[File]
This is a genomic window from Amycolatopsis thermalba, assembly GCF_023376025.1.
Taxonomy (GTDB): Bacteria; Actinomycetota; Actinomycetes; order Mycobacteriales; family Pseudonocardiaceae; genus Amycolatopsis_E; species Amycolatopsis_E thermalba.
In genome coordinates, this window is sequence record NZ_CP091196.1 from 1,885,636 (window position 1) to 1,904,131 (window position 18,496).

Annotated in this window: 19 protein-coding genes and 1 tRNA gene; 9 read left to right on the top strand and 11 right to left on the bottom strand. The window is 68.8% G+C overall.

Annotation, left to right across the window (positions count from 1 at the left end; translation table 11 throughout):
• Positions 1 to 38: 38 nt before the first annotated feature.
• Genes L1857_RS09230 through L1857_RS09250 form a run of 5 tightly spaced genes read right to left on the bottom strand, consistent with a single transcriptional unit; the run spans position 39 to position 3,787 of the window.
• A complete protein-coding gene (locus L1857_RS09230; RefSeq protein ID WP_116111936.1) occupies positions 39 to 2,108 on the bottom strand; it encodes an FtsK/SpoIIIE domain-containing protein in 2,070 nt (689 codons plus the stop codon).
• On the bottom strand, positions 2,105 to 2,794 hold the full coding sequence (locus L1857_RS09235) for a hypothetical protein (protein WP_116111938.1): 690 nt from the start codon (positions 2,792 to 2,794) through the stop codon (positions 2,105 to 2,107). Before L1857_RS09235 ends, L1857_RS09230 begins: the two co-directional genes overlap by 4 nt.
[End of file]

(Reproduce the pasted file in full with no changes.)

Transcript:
This is a genomic window from Amycolatopsis thermalba, assembly GCF_023376025.1.
Taxonomy (GTDB): Bacteria; Actinomycetota; Actinomycetes; order Mycobacteriales; family Pseudonocardiaceae; genus Amycolatopsis_E; species Amycolatopsis_E thermalba.
In genome coordinates, this window is sequence record NZ_CP091196.1 from 1,885,636 (window position 1) to 1,904,131 (window position 18,496).

Annotated in this window: 19 protein-coding genes and 1 tRNA gene; 9 read left to right on the top strand and 11 right to left on the bottom strand. The window is 68.8% G+C overall.

Annotation, left to right across the window (positions count from 1 at the left end; translation table 11 throughout):
• Positions 1 to 38: 38 nt before the first annotated feature.
• Genes L1857_RS09230 through L1857_RS09250 form a run of 5 tightly spaced genes read right to left on the bottom strand, consistent with a single transcriptional unit; the run spans position 39 to position 3,787 of the window.
• A complete protein-coding gene (locus L1857_RS09230; RefSeq protein ID WP_116111936.1) occupies positions 39 to 2,108 on the bottom strand; it encodes an FtsK/SpoIIIE domain-containing protein in 2,070 nt (689 codons plus the stop codon).
• On the bottom strand, positions 2,105 to 2,794 hold the full coding sequence (locus L1857_RS09235) for a hypothetical protein (protein WP_116111938.1): 690 nt from the start codon (positions 2,792 to 2,794) through the stop codon (positions 2,105 to 2,107). Before L1857_RS09235 ends, L1857_RS09230 begins: the two co-directional genes overlap by 4 nt.